Like the APC, the genesis of the protracted crisis troubling the PDP is the outcome of the presidential primary of the party. Certain elements within the party who were aggrieved by the outcome of the primary election have remained opposed to the candidacy of Alhaji Abubakar Atiku who won the party’s presidential ticket. The governors of Abia, Benue, Enugu, Oyo and Rivers states, popularly called ‘G5 Governors’ are the arrow heads of opposition to Atiku’s candidacy and have vowed to work against his election during the February 25 poll. Apart from the potent challenge of the ‘G5 Governors’ that the PDP is battling with, there are pockets of unresolved grievances over governorship and legislative primaries in some states including Ogun, Oyo and Ekiti states.

The Labour Party is the most peaceful of the three leading contenders in the forthcoming elections. Save for the crisis over competing claims to the national chairmanship of the party which was eventually resolved in favour of Barrister Julius Abure; and the anxiety created within the party by the conviction of former Director General of the Presidential Campaign Council of the party, Dr. Doyin Okupe for money laundering, the party has enjoyed internal peace and stability. In addition to the relative internal peace advantage, the presidential candidate of the party, Mr. Peter Gregory Obi, has received endorsement from many notable Nigerians including former President Olusegun Obasanjo and the Leader of Ijaw ethnic nationality, Chief Edwin Clark. If you add this to the support the LP candidate enjoys on social media, then you will say Mr. Peter Obi has a strong political capital.

At another level however, whatever internal peace advantage Labour Party enjoys is vitiated by the nascent character of the party. Since its emergence into Nigeria’s electoral market in the year 2002, the party has remained a fringe party platform. Labour Party has earned the image of being the last resort of aggrieved or disaffected politicians frustrated out of their primary political parties. It was former Governor Olusegun Mimiko who shot the Labour Party into national political limelight when he contested and won Ondo governorship election in 2007 as the standard bearer of the Labour Party. Dr. Mimiko had left the PDP before the 2007 polls following the insistence of the incumbent Governor Olusegun Agagu to seek re-election. Mimiko however returned to the PDP after his constitutionally-sanctioned two terms as governor of Ondo state under the banner of Labour Pary. Labour Party suffered similar fate in Osun state during the 2022 gubernatorial election. Rt. Honourable Lasun Sulaimon Yusuff, former Deputy Speaker of the lower chamber of Nigeria’s national parliament, contested the governorship primary election of the ruling All Progressives Congress (APC). He lost the governorship ticket to the incumbent governor, Adegboyega Oyetola. Dissatisfied with the outcome of the governorship primary, Honourable Yusuff defected to the Labour Party and was ‘donated’ the governorship ticket of the party. It was a disastrous electoral outing for Lasun Yusuff and Labour party as the party was only able to garner a paltry 2,729 votes at the election. Like Mimiko, Lasun Yusuff defected to the PDP few months after the 2022 Osun governorship election.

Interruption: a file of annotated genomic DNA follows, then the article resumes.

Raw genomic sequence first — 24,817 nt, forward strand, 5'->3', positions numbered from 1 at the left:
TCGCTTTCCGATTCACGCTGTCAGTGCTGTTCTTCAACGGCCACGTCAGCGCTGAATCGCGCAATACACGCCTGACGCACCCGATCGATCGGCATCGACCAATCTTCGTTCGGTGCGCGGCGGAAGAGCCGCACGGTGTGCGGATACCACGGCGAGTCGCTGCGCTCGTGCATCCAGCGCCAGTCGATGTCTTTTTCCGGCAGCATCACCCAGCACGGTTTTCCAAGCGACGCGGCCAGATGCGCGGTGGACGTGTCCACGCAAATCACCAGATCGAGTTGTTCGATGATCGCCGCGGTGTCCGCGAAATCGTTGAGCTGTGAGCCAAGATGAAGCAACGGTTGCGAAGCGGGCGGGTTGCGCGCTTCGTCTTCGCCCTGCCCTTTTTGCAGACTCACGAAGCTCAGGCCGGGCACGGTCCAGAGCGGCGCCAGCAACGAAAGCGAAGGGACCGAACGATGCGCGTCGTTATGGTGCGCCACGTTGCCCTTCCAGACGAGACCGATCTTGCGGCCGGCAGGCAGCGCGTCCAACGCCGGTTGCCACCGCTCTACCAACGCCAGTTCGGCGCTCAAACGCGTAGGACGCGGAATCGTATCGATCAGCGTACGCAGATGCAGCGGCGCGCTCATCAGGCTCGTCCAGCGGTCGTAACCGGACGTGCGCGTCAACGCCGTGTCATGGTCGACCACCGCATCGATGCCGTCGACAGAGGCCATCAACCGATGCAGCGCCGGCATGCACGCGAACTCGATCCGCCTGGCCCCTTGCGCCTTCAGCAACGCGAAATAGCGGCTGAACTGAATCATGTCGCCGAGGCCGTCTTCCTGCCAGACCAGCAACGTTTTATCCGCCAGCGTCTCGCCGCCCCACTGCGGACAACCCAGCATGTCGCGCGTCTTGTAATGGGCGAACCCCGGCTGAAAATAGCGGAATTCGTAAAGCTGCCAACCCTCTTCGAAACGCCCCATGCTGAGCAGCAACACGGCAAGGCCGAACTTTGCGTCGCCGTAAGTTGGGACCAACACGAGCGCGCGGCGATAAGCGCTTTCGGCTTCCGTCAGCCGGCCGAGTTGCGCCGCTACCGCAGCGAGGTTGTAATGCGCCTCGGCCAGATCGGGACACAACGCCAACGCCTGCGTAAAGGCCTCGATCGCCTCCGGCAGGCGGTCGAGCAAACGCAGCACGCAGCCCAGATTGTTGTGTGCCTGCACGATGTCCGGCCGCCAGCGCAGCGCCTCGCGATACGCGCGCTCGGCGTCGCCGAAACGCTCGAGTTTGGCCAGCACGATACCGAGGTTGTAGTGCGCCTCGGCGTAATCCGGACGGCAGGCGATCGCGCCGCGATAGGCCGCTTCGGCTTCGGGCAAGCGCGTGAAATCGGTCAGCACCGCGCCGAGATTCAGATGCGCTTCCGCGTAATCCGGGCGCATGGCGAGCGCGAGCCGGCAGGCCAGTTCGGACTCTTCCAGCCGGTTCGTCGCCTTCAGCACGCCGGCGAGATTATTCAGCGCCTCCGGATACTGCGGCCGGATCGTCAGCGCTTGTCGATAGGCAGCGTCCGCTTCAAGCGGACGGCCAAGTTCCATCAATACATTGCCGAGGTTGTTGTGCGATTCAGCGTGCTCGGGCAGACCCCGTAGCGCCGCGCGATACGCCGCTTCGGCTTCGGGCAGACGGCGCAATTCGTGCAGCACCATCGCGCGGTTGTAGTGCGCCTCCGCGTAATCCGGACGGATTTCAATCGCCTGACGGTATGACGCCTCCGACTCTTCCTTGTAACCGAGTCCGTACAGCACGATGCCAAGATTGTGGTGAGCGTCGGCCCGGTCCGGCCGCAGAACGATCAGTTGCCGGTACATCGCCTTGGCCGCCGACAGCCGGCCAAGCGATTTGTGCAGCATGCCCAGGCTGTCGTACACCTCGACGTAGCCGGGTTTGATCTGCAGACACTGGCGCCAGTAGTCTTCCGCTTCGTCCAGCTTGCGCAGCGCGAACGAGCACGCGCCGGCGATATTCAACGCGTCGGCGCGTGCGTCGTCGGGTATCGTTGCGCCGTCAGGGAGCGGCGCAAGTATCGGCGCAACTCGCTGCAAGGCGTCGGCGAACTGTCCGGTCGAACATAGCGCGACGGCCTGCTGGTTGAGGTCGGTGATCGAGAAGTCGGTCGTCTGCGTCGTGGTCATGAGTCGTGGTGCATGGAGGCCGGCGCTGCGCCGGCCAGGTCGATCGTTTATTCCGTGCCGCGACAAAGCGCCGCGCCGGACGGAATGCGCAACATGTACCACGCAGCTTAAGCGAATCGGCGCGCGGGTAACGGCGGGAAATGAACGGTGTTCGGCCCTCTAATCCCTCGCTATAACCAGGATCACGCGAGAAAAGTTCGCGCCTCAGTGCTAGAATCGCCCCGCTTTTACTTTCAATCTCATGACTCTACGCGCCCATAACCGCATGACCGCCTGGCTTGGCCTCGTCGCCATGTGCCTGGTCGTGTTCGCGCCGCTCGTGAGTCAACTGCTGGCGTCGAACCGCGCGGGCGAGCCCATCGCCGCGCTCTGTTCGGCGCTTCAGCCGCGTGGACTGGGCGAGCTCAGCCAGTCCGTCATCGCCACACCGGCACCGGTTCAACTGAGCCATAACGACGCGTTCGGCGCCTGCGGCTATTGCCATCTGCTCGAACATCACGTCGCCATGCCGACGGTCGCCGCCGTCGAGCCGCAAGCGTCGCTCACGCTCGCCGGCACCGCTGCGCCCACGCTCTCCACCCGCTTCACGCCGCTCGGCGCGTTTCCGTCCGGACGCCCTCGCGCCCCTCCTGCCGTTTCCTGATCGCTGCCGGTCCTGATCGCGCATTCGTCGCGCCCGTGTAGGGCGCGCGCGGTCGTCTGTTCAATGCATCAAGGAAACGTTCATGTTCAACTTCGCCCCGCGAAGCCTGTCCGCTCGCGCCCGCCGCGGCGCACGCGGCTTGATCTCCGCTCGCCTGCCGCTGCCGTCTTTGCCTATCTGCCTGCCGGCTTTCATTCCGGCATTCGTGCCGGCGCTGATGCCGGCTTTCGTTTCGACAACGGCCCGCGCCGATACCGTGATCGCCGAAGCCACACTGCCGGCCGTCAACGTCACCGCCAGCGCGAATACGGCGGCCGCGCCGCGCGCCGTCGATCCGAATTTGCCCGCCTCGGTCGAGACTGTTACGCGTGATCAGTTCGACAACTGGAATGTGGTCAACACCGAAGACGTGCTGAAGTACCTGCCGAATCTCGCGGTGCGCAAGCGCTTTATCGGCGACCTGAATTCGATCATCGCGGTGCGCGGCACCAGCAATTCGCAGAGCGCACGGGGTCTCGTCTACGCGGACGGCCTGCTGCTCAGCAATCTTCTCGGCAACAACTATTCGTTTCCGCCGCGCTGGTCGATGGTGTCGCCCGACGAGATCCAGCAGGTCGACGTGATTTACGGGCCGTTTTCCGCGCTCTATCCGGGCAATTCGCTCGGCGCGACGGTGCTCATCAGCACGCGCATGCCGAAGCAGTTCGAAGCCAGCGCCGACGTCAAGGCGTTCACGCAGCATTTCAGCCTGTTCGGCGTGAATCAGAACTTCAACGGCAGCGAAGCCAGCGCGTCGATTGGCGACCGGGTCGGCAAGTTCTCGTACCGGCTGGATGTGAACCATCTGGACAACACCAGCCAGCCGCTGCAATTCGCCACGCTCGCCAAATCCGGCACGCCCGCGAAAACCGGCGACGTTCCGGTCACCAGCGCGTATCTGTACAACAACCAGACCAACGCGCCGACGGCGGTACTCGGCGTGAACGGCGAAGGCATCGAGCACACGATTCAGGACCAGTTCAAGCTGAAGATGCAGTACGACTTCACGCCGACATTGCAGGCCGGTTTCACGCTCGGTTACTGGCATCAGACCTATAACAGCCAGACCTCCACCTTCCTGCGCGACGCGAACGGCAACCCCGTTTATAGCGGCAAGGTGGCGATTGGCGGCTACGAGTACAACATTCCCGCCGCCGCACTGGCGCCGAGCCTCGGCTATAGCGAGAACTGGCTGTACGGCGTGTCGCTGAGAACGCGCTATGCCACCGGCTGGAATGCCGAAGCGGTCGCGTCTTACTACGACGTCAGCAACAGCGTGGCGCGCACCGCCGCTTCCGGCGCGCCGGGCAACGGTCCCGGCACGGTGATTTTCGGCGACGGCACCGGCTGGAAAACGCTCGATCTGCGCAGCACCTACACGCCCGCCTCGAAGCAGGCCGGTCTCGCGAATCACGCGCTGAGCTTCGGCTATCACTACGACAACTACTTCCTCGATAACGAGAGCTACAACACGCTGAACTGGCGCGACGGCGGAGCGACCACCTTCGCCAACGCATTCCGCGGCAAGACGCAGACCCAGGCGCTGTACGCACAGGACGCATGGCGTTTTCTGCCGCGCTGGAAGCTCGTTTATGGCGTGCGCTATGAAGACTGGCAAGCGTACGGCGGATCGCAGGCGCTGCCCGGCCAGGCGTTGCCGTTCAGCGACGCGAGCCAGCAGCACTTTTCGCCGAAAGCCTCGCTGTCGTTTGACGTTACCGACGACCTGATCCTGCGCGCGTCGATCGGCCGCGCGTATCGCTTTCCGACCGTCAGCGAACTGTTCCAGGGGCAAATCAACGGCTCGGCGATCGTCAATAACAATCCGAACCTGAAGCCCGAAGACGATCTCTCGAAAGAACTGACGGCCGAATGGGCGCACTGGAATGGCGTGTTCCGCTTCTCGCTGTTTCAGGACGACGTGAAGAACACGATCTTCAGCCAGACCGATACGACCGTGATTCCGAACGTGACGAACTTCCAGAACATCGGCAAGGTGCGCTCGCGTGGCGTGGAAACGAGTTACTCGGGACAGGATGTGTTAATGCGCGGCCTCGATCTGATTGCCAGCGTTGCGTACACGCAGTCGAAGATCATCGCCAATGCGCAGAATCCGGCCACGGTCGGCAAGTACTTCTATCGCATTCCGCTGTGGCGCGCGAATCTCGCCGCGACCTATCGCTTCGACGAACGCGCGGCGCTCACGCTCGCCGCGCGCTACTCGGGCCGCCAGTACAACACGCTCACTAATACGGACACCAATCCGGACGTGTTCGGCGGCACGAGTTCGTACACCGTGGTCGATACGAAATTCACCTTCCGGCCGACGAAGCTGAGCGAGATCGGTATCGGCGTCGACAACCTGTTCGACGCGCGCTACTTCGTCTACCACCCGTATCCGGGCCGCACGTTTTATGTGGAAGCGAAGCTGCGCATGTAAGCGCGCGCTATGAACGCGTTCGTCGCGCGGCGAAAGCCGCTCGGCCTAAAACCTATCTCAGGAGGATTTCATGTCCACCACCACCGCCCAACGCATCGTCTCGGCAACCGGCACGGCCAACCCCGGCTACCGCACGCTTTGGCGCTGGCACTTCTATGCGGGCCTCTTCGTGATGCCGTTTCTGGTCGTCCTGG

It will be interesting to see how Labour Party, a party label without members in any state house of assembly and just 3 members in the National Assembly (HoR 2; Senate 1) will leverage on its relative internal stability to coast home to victory in the presidential election later this month. Although, Mr. Obi has repeatedly downplayed the value of political structures in electoral competition, there is no denying the fact that without sufficient presence of active party members, sympathizers and supporters across the length and breadth of the country, the LP may end up being a rising party platform with remarkably dim electoral prospects.

With repeated assurances from INEC of its readiness to organize a freer, fairer and more credible 2023 polls, Nigerians are encouraged to approach the elections with renewed hope of a greater and more prosperous nation. We should also enjoin democracy stakeholders including media, civil society, security services, election observers and of course voters to support INEC in its quest to deepen democratization in Nigeria through the 2023 general elections.

Adekunle Animashaun, Department of Political Science & Public Administration, Fountain University, Osogbo, Nigeria.